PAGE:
The word chickpea was first used in the 1542 Bibliotheca Eliotae, which was one of the first major English language dictionaries. Then, it was spelled chiche pease, and on previous occasions it also took forms like ciche-peasen, chich pea, and chice peasen, among other alterations. I've explained the etymology of pea in the past, but I really want to get in depth with the chick part. It has nothing to do with fowl; in fact, it comes from the Old French word chiche, which also meant "chickpea" (so the pea part is entirely redundant). That's from Latin cicer, meaning "pea" in general, and probably ultimately derives from a Proto-Indo-European word sounding like kiker and meaning "pale". Chickpea as one word is more than ten times as used than with either a hyphen or a space, and it's about twice as used as garbanzo.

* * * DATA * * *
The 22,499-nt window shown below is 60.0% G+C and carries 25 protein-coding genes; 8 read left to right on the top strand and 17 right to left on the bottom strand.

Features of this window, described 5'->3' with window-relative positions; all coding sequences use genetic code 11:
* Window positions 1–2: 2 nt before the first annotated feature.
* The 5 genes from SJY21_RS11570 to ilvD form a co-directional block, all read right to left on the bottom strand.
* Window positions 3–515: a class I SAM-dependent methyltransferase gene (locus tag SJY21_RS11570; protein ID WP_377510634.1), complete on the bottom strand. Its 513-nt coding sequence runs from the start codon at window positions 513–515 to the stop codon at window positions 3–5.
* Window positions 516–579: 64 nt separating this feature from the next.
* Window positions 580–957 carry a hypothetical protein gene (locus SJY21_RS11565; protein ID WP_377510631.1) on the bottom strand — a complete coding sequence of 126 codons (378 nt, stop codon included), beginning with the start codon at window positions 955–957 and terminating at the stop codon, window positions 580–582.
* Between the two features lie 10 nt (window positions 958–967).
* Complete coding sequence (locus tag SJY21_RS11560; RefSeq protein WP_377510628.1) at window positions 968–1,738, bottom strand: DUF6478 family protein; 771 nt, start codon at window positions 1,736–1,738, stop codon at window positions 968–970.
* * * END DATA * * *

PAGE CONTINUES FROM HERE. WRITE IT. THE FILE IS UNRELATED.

Adam Aleksic, a rising sophomore studying linguistics and government at Harvard University, has been described as the internet's sixth most famous etymologist. He also has disturbing interests in politics, vexillology, geography, board games, conlanging, and law.